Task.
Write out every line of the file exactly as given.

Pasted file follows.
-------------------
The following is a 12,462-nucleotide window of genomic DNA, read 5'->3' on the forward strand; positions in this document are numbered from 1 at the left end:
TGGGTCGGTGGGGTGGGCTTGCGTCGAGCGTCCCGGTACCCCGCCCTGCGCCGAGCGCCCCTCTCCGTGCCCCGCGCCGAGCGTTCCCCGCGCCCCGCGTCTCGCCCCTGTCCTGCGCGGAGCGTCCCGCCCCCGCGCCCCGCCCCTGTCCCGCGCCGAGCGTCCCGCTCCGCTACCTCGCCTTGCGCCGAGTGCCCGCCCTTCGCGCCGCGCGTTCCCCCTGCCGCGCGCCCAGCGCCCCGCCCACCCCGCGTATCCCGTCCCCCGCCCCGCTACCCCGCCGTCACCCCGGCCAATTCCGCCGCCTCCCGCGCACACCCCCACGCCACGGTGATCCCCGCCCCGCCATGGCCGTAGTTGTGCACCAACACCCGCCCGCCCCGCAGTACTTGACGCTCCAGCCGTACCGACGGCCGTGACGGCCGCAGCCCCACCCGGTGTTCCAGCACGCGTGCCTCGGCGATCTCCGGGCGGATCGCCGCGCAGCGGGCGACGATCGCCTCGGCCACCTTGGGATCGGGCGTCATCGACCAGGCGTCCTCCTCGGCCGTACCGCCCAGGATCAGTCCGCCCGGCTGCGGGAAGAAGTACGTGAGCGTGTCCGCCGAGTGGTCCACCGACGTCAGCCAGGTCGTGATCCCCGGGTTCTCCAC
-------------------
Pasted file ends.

The following is a 12,462-nucleotide window of genomic DNA, read 5'->3' on the forward strand; positions in this document are numbered from 1 at the left end:
TGGGTCGGTGGGGTGGGCTTGCGTCGAGCGTCCCGGTACCCCGCCCTGCGCCGAGCGCCCCTCTCCGTGCCCCGCGCCGAGCGTTCCCCGCGCCCCGCGTCTCGCCCCTGTCCTGCGCGGAGCGTCCCGCCCCCGCGCCCCGCCCCTGTCCCGCGCCGAGCGTCCCGCTCCGCTACCTCGCCTTGCGCCGAGTGCCCGCCCTTCGCGCCGCGCGTTCCCCCTGCCGCGCGCCCAGCGCCCCGCCCACCCCGCGTATCCCGTCCCCCGCCCCGCTACCCCGCCGTCACCCCGGCCAATTCCGCCGCCTCCCGCGCACACCCCCACGCCACGGTGATCCCCGCCCCGCCATGGCCGTAGTTGTGCACCAACACCCGCCCGCCCCGCAGTACTTGACGCTCCAGCCGTACCGACGGCCGTGACGGCCGCAGCCCCACCCGGTGTTCCAGCACGCGTGCCTCGGCGATCTCCGGGCGGATCGCCGCGCAGCGGGCGACGATCGCCTCGGCCACCTTGGGATCGGGCGTCATCGACCAGGCGTCCTCCTCGGCCGTACCGCCCAGGATCAGTCCGCCCGGCTGCGGGAAGAAGTACGTGAGCGTGTCCGCCGAGTGGTCCACCGACGTCAGCCAGGTCGTGATCCCCGGGTTCTCCAC